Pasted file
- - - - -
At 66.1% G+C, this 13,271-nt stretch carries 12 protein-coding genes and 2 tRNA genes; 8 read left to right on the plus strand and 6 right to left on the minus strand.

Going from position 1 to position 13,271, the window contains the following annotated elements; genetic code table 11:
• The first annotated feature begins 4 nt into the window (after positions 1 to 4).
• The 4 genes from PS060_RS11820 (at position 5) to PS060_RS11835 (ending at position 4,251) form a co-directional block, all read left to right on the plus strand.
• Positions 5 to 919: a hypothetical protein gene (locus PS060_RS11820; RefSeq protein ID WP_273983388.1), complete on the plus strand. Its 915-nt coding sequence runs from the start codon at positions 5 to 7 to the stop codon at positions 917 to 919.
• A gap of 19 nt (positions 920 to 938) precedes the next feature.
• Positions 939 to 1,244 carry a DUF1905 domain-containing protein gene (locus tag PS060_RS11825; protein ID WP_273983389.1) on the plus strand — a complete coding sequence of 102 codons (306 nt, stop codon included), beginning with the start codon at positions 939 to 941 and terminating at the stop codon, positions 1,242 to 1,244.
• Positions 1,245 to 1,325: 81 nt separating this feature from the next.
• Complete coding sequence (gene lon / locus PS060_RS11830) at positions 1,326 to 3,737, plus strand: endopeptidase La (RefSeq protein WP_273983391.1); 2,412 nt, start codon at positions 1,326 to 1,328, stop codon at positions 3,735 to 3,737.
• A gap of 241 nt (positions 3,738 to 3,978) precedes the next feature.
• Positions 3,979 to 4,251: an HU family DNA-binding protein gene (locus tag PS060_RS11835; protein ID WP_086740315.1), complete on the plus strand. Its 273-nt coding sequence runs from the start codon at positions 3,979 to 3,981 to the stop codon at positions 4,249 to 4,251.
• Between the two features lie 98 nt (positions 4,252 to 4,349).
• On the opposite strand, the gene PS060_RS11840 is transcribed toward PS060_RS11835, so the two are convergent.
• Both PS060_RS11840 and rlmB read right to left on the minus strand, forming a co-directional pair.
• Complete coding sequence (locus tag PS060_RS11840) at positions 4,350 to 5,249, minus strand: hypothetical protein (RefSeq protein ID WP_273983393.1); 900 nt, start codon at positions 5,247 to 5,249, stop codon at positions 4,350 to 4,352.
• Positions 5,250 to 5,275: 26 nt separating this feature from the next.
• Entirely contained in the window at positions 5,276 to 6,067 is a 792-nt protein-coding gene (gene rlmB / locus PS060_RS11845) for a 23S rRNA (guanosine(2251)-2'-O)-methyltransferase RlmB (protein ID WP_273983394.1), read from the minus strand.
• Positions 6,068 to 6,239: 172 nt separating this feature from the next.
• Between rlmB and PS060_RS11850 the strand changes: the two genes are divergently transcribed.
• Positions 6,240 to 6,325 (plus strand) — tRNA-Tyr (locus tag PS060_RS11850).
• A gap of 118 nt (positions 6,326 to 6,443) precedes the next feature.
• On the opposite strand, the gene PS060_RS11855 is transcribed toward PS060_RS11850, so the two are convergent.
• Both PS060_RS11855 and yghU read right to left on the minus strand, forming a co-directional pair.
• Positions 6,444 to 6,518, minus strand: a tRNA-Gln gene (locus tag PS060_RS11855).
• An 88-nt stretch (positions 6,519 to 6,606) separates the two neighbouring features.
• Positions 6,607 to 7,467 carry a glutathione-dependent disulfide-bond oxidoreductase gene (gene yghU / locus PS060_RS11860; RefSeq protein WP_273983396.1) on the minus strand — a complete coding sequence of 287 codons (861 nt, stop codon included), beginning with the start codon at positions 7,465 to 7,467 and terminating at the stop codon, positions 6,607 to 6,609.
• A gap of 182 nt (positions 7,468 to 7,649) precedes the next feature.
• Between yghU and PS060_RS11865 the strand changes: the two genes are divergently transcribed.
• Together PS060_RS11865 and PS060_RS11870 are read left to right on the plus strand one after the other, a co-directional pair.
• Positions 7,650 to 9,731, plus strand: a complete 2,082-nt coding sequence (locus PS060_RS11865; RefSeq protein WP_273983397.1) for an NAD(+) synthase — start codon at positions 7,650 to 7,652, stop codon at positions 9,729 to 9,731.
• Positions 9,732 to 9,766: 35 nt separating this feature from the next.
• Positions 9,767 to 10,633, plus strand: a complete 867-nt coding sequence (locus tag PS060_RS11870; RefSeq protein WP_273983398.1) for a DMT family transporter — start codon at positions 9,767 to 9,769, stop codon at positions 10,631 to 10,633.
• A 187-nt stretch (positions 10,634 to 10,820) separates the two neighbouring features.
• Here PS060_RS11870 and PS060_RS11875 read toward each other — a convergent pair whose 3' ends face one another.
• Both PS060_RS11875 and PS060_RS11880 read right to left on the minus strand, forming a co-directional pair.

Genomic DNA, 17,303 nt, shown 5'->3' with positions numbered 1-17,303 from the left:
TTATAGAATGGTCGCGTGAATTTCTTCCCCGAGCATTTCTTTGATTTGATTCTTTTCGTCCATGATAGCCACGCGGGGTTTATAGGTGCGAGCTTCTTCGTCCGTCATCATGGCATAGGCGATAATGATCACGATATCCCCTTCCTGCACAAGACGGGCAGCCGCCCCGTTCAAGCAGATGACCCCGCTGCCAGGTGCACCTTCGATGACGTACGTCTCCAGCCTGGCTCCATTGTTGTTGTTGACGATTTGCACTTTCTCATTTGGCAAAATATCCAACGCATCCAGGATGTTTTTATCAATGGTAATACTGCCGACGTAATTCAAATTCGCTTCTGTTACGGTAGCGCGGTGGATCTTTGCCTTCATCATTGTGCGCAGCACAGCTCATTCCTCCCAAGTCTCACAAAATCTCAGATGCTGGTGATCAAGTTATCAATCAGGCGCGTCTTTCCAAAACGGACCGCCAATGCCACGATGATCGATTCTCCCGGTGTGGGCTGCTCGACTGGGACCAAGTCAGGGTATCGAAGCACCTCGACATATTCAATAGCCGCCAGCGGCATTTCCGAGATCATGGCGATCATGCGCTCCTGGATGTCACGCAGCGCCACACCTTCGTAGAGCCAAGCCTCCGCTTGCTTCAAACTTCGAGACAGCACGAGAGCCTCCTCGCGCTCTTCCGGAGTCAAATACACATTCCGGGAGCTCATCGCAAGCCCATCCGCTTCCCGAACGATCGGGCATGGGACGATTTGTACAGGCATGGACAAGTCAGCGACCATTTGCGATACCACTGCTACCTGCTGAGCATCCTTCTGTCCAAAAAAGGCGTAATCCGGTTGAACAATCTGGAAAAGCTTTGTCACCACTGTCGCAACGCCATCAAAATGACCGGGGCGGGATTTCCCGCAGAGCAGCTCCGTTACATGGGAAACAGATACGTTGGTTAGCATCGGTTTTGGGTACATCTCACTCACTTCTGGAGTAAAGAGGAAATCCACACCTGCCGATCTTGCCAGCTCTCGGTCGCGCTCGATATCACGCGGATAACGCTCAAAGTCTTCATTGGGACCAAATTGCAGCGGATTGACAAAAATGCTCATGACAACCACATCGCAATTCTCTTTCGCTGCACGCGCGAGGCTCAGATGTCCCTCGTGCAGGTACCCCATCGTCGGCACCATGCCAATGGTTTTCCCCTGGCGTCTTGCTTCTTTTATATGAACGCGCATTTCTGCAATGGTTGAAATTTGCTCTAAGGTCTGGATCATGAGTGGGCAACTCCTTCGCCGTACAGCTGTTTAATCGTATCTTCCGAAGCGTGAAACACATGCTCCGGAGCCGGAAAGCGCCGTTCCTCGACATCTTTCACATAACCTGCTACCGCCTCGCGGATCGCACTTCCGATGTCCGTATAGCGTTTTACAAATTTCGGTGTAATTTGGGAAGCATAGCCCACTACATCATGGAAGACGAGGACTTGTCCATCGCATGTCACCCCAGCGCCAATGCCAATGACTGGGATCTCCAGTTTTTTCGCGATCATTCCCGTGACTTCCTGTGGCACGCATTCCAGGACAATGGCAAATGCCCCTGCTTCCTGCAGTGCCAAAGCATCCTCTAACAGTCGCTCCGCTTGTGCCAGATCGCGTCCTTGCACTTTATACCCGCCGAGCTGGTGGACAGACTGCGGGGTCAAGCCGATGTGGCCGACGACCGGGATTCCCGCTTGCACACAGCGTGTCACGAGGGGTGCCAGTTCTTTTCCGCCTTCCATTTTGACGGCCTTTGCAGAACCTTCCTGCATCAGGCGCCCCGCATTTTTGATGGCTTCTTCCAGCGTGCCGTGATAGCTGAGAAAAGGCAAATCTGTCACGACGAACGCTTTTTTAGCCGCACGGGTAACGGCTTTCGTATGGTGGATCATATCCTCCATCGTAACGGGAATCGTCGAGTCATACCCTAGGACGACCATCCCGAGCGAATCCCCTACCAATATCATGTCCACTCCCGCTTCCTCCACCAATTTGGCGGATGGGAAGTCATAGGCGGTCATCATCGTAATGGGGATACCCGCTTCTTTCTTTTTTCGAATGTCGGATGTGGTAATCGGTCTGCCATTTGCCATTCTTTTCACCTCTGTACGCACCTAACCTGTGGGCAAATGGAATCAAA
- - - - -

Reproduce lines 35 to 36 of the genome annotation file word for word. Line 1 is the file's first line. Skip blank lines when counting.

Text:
• Both PS060_RS11875 and PS060_RS11880 read right to left on the minus strand, forming a co-directional pair.

Genomic DNA, 17,303 nt, shown 5'->3' with positions numbered 1-17,303 from the left: